Selections for January 2017

The LAST Zinfandel for a while, we promise!                

2013 GARDIENNE WINES ‘Old Vine’ ZINFANDEL – Spenker Vineyard, Lodi

Suppositions and assumptions abound here; many erroneous. 

First off, we should probably leave ‘Old Vine’ without quotation marks in this case, for it is true for once.  That designation on a wine label has no official meaning.  Anybody could apply that moniker to enhance the potential customer’s impression.  The Zinfandel vines of the Spenker Vineyard were planted in 1888.  Old vines?  Do the math.  Drop the quotes.

Next, the Lodi location.  Lodi, for us, is usually a problem.  It can deliver very obvious “impact” wines but only rarely furnishes real complexity.  The latter happens ONLY from the right Lodi vineyards (Spenker qualifies) and in the right hands.  The 125 cases of THIS Lodi Zin were handmade by our very qualified friend Adam Webb, who also had a lot to do with our own Domaine des Plus-de-Vie Mourvèdre.  With a reverence for this nearly-sacred old vine fruit, Adam went to the labor-intensive trouble of BARREL FERMENTING the fruit.  Anyone familiar with red winemaking understands the ridiculousness of the task, but certain Bordeaux and Spanish Tempranillo makers have proven its worth and Adam makes a case for it more locally.

Zinfandel.  We’ve recently shown you three of them now.  One was bigger, but intriguing based on age.  Two, including this, are more balanced regardless of the alcohol reading.  A variety we’re usually shunning has seen a proper spotlight, based on our identifying useful examples.  Consider what’s happening in your glass:  The wine is a bit color deprived, but the beguiling scents easily compensate.  Are you smelling overwhelmingly jammy fruit?  Probably not, if it’s an old vine Adam Webb wine!  I’m getting potpourri instead, broken down to dried citrus peel, a mixture of herbs, and a delicate wild strawberry perfume.  Jammy-ness is also absent from the mouth, replaced by silky and refreshingly, mildly gritty tannins carrying tobacco, citrus, and stone fruit flavors – evasively, wonderfully.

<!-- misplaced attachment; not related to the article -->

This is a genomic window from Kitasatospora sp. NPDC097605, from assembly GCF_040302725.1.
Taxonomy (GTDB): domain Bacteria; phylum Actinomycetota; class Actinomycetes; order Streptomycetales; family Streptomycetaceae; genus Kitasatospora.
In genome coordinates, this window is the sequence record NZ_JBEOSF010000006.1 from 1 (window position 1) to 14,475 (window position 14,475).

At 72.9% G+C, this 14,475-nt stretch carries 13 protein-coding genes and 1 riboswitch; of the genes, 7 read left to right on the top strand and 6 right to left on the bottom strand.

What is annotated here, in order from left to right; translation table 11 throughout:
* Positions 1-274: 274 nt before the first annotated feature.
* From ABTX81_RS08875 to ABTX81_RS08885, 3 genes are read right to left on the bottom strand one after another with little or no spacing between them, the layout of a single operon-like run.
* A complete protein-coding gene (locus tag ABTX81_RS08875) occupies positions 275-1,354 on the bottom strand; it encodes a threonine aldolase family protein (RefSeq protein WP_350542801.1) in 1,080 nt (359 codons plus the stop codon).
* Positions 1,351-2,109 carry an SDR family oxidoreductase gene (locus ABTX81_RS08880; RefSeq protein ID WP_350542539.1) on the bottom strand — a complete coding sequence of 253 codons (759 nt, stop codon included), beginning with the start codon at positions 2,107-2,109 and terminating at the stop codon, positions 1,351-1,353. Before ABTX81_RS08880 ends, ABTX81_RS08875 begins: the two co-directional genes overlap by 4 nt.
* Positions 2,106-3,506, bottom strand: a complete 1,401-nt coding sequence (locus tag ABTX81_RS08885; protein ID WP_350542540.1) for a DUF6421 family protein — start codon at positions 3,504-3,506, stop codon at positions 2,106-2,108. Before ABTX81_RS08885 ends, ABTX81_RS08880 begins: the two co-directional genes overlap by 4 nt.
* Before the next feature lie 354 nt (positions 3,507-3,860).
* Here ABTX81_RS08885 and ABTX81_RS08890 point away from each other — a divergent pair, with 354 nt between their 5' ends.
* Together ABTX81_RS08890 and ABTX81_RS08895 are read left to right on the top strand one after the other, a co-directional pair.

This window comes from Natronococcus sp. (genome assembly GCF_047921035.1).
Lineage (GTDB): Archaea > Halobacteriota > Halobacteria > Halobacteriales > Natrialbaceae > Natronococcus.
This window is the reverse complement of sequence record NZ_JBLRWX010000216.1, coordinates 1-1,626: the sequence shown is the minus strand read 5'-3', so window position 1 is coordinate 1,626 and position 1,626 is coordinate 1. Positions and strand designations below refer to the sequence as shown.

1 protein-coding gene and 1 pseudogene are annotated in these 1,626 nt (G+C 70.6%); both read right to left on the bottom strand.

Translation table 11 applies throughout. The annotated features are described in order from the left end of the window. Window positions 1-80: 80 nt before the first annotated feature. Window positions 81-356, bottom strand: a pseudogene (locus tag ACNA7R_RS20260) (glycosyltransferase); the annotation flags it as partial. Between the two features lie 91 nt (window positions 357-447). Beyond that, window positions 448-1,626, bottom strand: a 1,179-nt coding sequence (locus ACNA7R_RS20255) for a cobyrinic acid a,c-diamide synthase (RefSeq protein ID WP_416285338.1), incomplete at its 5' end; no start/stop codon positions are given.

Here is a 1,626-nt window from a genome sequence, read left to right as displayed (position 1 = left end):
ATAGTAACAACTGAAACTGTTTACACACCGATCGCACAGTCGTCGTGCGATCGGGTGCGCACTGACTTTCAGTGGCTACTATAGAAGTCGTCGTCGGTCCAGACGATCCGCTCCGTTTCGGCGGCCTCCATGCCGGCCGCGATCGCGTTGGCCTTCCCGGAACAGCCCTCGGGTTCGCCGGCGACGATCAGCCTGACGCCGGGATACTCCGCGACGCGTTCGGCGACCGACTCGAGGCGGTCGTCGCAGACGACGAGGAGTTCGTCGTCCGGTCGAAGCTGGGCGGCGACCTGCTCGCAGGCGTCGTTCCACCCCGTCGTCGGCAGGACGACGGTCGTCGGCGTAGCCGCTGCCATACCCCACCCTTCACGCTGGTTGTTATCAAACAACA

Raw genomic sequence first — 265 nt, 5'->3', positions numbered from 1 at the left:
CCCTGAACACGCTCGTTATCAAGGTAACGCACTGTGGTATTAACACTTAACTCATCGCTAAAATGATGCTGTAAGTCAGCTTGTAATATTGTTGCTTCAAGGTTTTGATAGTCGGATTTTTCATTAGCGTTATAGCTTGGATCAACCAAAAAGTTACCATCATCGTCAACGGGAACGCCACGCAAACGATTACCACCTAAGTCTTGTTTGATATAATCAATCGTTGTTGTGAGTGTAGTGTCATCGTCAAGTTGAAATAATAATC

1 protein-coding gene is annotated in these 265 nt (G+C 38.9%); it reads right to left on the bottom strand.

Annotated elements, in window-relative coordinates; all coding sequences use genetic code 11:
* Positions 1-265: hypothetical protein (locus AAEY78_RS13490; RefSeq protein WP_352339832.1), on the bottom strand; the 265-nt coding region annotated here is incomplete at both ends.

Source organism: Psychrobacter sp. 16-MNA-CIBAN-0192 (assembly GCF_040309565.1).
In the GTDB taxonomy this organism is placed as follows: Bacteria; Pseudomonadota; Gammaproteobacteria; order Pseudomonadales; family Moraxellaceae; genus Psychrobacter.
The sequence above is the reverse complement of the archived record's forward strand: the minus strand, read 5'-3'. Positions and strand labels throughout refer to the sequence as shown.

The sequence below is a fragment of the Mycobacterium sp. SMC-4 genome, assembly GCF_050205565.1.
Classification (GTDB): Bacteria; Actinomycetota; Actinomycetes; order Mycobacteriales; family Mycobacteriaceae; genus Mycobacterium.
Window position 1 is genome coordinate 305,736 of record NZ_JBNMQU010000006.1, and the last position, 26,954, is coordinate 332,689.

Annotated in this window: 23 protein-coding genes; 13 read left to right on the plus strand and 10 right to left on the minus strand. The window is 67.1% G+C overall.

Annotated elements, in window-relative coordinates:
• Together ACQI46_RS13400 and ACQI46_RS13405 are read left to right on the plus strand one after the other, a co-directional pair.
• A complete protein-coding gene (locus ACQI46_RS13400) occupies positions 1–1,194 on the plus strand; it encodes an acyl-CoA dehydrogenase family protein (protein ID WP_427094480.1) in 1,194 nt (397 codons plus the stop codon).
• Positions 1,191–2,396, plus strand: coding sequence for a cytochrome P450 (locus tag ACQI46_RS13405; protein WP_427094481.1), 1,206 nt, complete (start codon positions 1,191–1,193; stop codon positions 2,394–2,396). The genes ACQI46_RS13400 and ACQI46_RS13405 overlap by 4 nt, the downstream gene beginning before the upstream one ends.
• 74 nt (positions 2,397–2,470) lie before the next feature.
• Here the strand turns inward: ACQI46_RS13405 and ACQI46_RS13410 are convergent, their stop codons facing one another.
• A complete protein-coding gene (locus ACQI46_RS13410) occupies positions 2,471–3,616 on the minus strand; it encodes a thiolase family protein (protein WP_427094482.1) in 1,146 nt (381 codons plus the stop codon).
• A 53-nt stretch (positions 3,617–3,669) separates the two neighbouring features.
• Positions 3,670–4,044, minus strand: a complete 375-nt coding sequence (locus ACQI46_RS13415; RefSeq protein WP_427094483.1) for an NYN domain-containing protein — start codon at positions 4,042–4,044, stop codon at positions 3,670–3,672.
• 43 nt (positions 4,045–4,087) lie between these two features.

Thank you Adam Webb, for keeping us interested in Zinfandel!

Not Quite (or more than) California . . .

2014 BARTER & TRADE CABERNET SAUVIGNON – Columbia Valley, Washington State

The worm is turning.  When a very valid Paso Robles-based producer turns his gaze northward for a new project we consumers ought to take note, giving more consideration to what Washington State has to offer.  As someone doing just that for nearly two decades I can tell you California is easily matched by the power, intrigue, and value this “alternative” place can provide.

This is the work of Andrew Jones who already represents himself with a more local range of wine labels such as Field Recordings, Neverland, and Fiction – not to mention his Tin City Cider project.  Andrew got into winemaking via his work as a nurseryman providing grapevine starts to vineyard owners all over California’s Central Coast.  This occupation gave him grape-supplying contacts and a broad perspective of “place” few other California winemakers possess. 

That he would also get involved in Washington State’s wine game is no surprise.  Guys like him are ever-curious about what other winemaking opportunities might avail themselves.  – And leave it to Andrew to quickly identify the effective Washington State recipe:  Cabernet Sauvignon rarely stands alone here, but is more effective with this region’s other two superstar red grapes.  This first-ever Barter & Trade is represented by 76% Cabernet Sauvignon, 19% Merlot, and 5% Syrah.  The crimson color is nearly opaque, suggesting an “impact” wine.  The nose further substantiates the idea of power with loamy sweetness and deep black cherry and blackberry fruit, plus a tinge of mint.  Add to this my favorite Washington State red wine descriptor – “charcoal briquettes” – and you’re assured of the source.  The palate feel is indeed one of fat fruit impact, yet a mineral freshness keeps the palate alert and in play.

Here is one of those rare $20 Cabs which, regardless of source, delivers a surprising amount of goods for that price.  Want to support a small local biz like The Wine Steward?  Want to encourage a hardworking, young small-production winemaker with whom we like to participate?  Taste this wine soon (preferably with medium-rare steak and ‘shrooms) and – when you like it – dash back in for more!